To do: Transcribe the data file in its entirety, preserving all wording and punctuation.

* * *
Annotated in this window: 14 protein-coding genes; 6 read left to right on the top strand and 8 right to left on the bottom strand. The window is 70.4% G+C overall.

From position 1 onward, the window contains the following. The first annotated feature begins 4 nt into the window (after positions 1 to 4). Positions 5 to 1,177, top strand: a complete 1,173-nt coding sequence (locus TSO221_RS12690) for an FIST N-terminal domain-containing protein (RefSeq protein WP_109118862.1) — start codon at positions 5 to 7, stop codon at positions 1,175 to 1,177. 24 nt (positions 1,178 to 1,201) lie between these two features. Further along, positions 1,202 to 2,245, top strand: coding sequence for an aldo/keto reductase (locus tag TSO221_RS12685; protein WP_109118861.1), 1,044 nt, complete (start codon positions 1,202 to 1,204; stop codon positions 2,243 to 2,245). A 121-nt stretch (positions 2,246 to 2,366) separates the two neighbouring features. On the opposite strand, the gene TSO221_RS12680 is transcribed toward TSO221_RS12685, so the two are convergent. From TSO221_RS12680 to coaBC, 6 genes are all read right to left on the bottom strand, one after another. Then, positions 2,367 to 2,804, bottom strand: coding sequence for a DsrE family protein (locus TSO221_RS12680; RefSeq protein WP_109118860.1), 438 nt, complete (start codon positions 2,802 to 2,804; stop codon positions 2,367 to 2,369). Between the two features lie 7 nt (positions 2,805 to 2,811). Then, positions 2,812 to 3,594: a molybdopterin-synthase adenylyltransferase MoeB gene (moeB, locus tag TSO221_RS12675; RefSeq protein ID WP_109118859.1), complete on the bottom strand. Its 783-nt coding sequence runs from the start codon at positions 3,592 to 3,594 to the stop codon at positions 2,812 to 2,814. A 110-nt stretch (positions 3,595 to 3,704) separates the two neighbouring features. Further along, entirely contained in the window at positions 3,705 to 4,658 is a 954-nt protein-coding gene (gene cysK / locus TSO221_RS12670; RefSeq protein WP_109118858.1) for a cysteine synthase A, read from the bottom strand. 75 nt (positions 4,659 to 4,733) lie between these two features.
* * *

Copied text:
Annotated in this window: 14 protein-coding genes; 6 read left to right on the top strand and 8 right to left on the bottom strand. The window is 70.4% G+C overall.

From position 1 onward, the window contains the following. The first annotated feature begins 4 nt into the window (after positions 1 to 4). Positions 5 to 1,177, top strand: a complete 1,173-nt coding sequence (locus TSO221_RS12690) for an FIST N-terminal domain-containing protein (RefSeq protein WP_109118862.1) — start codon at positions 5 to 7, stop codon at positions 1,175 to 1,177. 24 nt (positions 1,178 to 1,201) lie between these two features. Further along, positions 1,202 to 2,245, top strand: coding sequence for an aldo/keto reductase (locus tag TSO221_RS12685; protein WP_109118861.1), 1,044 nt, complete (start codon positions 1,202 to 1,204; stop codon positions 2,243 to 2,245). A 121-nt stretch (positions 2,246 to 2,366) separates the two neighbouring features. On the opposite strand, the gene TSO221_RS12680 is transcribed toward TSO221_RS12685, so the two are convergent. From TSO221_RS12680 to coaBC, 6 genes are all read right to left on the bottom strand, one after another. Then, positions 2,367 to 2,804, bottom strand: coding sequence for a DsrE family protein (locus TSO221_RS12680; RefSeq protein WP_109118860.1), 438 nt, complete (start codon positions 2,802 to 2,804; stop codon positions 2,367 to 2,369). Between the two features lie 7 nt (positions 2,805 to 2,811). Then, positions 2,812 to 3,594: a molybdopterin-synthase adenylyltransferase MoeB gene (moeB, locus tag TSO221_RS12675; RefSeq protein ID WP_109118859.1), complete on the bottom strand. Its 783-nt coding sequence runs from the start codon at positions 3,592 to 3,594 to the stop codon at positions 2,812 to 2,814. A 110-nt stretch (positions 3,595 to 3,704) separates the two neighbouring features. Further along, entirely contained in the window at positions 3,705 to 4,658 is a 954-nt protein-coding gene (gene cysK / locus TSO221_RS12670; RefSeq protein WP_109118858.1) for a cysteine synthase A, read from the bottom strand. 75 nt (positions 4,659 to 4,733) lie between these two features.